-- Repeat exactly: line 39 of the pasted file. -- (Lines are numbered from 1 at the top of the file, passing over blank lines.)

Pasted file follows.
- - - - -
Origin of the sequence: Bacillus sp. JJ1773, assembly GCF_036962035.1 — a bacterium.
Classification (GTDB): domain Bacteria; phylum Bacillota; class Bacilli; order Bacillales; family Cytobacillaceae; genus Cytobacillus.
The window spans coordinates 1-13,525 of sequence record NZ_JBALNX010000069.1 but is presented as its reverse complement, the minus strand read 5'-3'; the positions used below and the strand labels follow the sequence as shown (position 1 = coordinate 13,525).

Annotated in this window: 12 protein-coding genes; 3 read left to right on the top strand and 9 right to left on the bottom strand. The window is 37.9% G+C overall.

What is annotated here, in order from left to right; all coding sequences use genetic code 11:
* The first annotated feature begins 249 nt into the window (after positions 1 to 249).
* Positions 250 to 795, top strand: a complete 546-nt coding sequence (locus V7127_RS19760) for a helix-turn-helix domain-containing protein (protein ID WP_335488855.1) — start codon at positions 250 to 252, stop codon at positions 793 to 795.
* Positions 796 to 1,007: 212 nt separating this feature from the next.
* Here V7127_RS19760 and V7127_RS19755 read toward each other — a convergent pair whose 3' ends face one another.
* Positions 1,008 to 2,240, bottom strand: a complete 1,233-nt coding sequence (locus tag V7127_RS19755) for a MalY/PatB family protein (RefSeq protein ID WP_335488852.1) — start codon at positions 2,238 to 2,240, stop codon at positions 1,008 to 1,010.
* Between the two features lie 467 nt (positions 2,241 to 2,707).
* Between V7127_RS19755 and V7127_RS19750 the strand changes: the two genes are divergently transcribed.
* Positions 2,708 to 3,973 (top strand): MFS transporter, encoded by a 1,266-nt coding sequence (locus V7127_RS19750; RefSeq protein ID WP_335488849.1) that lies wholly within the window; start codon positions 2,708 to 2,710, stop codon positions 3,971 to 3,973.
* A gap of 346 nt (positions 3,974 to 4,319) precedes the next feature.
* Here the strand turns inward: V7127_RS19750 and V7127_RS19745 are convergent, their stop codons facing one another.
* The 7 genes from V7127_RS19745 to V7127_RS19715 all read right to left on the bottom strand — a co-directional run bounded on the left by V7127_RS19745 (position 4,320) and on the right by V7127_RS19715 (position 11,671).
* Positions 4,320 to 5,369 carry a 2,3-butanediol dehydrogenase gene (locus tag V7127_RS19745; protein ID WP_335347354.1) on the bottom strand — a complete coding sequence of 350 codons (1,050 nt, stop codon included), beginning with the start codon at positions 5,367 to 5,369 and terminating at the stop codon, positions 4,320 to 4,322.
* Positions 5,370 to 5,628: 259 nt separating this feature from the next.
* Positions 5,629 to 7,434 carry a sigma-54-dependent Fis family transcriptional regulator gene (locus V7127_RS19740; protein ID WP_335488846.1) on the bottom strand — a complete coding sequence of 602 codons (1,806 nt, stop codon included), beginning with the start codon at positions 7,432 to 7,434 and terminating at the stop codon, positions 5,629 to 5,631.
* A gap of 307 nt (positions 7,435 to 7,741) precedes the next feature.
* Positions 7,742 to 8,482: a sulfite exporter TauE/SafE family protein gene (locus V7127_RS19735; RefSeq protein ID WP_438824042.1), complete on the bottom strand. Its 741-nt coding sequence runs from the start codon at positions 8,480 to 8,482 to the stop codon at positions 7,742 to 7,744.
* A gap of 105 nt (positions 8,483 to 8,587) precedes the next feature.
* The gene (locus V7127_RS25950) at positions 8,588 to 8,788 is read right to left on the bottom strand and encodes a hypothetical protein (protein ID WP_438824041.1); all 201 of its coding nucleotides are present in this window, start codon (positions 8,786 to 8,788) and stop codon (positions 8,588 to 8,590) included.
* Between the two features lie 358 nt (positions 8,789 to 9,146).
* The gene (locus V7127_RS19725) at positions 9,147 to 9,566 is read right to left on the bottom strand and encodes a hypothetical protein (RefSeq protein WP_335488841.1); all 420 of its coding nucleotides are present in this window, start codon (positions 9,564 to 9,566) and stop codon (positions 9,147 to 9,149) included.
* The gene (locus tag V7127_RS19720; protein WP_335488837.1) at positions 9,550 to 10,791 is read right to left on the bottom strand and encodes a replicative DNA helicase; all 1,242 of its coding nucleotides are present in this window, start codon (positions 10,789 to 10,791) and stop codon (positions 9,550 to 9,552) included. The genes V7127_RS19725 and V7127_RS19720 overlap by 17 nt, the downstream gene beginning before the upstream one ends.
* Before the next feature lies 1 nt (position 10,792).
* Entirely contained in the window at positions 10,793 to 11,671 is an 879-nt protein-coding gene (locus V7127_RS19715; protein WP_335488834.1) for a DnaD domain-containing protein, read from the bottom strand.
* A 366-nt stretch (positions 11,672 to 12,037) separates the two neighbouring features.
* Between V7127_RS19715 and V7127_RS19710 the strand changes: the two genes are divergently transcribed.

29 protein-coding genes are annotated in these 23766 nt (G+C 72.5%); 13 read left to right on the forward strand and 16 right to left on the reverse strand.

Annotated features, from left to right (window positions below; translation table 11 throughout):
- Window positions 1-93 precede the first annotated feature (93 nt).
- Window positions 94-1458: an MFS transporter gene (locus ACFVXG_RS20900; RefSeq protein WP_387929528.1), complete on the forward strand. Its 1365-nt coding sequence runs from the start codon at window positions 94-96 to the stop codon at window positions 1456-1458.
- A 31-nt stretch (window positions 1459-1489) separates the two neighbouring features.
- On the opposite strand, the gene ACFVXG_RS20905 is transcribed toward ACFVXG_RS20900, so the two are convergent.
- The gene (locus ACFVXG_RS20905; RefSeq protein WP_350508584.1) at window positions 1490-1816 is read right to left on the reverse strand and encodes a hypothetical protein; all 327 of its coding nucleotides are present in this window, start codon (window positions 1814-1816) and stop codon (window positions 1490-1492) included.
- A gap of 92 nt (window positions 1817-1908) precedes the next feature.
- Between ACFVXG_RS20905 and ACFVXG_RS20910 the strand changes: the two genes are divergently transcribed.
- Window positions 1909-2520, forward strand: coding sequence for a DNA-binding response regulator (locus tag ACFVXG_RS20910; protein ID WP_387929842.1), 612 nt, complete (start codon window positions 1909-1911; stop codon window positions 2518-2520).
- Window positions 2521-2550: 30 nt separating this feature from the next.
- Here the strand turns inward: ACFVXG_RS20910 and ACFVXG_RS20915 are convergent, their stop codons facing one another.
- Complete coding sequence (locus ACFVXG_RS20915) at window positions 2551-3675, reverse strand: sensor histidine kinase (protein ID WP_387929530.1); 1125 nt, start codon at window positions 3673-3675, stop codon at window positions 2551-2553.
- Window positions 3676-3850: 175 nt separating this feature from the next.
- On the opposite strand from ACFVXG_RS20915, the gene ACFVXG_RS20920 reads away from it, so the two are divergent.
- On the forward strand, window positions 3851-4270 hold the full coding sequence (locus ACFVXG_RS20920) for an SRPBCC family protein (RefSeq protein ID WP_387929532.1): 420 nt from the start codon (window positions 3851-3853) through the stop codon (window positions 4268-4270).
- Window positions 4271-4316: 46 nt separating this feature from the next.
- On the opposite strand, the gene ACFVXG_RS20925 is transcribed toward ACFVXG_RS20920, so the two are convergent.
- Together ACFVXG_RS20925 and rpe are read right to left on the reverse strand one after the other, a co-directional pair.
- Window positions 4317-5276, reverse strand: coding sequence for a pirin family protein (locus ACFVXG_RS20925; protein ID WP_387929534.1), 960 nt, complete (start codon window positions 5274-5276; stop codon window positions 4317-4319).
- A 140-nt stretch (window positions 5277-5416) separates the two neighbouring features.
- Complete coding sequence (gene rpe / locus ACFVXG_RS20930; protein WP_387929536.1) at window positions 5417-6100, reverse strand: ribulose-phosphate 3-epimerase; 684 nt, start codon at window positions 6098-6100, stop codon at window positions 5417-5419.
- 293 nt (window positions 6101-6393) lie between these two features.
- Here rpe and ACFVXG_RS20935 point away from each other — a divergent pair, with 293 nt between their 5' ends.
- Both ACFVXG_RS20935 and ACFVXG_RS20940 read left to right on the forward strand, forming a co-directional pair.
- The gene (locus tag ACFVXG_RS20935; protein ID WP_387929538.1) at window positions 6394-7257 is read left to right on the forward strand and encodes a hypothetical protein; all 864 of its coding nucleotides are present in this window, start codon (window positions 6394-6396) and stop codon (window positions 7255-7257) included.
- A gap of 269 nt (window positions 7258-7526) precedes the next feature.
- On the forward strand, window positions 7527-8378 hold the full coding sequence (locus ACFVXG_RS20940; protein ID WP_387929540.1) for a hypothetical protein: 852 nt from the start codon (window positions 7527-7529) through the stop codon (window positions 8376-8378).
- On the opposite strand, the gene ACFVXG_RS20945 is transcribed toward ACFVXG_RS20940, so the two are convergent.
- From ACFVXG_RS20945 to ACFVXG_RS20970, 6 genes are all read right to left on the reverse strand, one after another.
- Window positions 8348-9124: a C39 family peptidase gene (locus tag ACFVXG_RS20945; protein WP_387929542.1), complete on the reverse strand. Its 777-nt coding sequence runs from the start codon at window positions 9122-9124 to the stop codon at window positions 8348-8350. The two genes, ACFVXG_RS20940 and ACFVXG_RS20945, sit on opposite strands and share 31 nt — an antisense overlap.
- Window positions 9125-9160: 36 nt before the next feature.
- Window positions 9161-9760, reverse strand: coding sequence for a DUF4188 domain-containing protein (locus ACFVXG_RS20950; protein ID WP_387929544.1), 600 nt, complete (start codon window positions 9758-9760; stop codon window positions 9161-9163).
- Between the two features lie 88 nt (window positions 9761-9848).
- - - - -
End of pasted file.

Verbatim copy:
- Between ACFVXG_RS20905 and ACFVXG_RS20910 the strand changes: the two genes are divergently transcribed.